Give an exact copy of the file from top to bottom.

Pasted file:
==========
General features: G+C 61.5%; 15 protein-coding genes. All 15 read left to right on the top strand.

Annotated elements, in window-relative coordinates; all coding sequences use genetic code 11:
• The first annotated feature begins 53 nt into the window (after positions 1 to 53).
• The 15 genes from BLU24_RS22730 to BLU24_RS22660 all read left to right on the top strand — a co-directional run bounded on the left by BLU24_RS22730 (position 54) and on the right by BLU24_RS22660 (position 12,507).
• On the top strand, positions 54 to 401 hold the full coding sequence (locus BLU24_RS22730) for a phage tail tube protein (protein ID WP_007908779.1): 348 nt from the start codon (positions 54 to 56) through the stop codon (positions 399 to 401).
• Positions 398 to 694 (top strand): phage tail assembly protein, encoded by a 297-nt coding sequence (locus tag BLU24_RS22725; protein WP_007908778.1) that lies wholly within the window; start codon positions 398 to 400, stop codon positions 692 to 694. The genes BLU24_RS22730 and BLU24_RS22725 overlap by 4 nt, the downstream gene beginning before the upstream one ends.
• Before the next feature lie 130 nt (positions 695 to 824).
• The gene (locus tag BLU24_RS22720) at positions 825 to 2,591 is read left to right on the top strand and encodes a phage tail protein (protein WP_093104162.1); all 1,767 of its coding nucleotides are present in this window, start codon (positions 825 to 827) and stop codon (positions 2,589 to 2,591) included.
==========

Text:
General features: G+C 61.5%; 15 protein-coding genes. All 15 read left to right on the top strand.

Annotated elements, in window-relative coordinates; all coding sequences use genetic code 11:
• The first annotated feature begins 53 nt into the window (after positions 1 to 53).
• The 15 genes from BLU24_RS22730 to BLU24_RS22660 all read left to right on the top strand — a co-directional run bounded on the left by BLU24_RS22730 (position 54) and on the right by BLU24_RS22660 (position 12,507).
• On the top strand, positions 54 to 401 hold the full coding sequence (locus BLU24_RS22730) for a phage tail tube protein (protein ID WP_007908779.1): 348 nt from the start codon (positions 54 to 56) through the stop codon (positions 399 to 401).
• Positions 398 to 694 (top strand): phage tail assembly protein, encoded by a 297-nt coding sequence (locus tag BLU24_RS22725; protein WP_007908778.1) that lies wholly within the window; start codon positions 398 to 400, stop codon positions 692 to 694. The genes BLU24_RS22730 and BLU24_RS22725 overlap by 4 nt, the downstream gene beginning before the upstream one ends.
• Before the next feature lie 130 nt (positions 695 to 824).
• The gene (locus tag BLU24_RS22720) at positions 825 to 2,591 is read left to right on the top strand and encodes a phage tail protein (protein WP_093104162.1); all 1,767 of its coding nucleotides are present in this window, start codon (positions 825 to 827) and stop codon (positions 2,589 to 2,591) included.